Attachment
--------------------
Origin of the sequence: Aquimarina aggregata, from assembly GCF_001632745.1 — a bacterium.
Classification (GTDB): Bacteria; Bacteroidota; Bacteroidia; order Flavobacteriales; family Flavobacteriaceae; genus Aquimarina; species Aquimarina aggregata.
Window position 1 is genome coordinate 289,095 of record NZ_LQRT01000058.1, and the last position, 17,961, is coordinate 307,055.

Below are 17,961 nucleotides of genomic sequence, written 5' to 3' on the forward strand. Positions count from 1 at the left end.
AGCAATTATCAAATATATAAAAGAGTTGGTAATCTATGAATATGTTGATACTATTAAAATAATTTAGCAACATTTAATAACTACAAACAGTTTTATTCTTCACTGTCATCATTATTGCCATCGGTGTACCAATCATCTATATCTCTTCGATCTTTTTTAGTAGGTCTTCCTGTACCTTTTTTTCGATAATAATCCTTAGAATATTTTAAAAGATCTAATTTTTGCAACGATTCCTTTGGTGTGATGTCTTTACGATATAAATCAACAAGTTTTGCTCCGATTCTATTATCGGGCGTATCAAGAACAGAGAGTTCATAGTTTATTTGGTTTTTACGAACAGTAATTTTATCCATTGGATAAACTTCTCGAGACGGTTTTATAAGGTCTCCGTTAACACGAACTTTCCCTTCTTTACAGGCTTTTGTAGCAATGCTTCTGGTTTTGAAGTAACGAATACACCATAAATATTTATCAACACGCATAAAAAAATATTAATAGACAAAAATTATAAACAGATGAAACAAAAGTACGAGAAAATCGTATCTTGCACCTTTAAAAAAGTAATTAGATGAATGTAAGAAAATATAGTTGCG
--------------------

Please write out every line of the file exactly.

Origin of the sequence: Aquimarina aggregata, from assembly GCF_001632745.1 — a bacterium.
Classification (GTDB): Bacteria; Bacteroidota; Bacteroidia; order Flavobacteriales; family Flavobacteriaceae; genus Aquimarina; species Aquimarina aggregata.
Window position 1 is genome coordinate 289,095 of record NZ_LQRT01000058.1, and the last position, 17,961, is coordinate 307,055.

Below are 17,961 nucleotides of genomic sequence, written 5' to 3' on the forward strand. Positions count from 1 at the left end.
AGCAATTATCAAATATATAAAAGAGTTGGTAATCTATGAATATGTTGATACTATTAAAATAATTTAGCAACATTTAATAACTACAAACAGTTTTATTCTTCACTGTCATCATTATTGCCATCGGTGTACCAATCATCTATATCTCTTCGATCTTTTTTAGTAGGTCTTCCTGTACCTTTTTTTCGATAATAATCCTTAGAATATTTTAAAAGATCTAATTTTTGCAACGATTCCTTTGGTGTGATGTCTTTACGATATAAATCAACAAGTTTTGCTCCGATTCTATTATCGGGCGTATCAAGAACAGAGAGTTCATAGTTTATTTGGTTTTTACGAACAGTAATTTTATCCATTGGATAAACTTCTCGAGACGGTTTTATAAGGTCTCCGTTAACACGAACTTTCCCTTCTTTACAGGCTTTTGTAGCAATGCTTCTGGTTTTGAAGTAACGAATACACCATAAATATTTATCAACACGCATAAAAAAATATTAATAGACAAAAATTATAAACAGATGAAACAAAAGTACGAGAAAATCGTATCTTGCACCTTTAAAAAAGTAATTAGATGAATGTAAGAAAATATAGTTGCG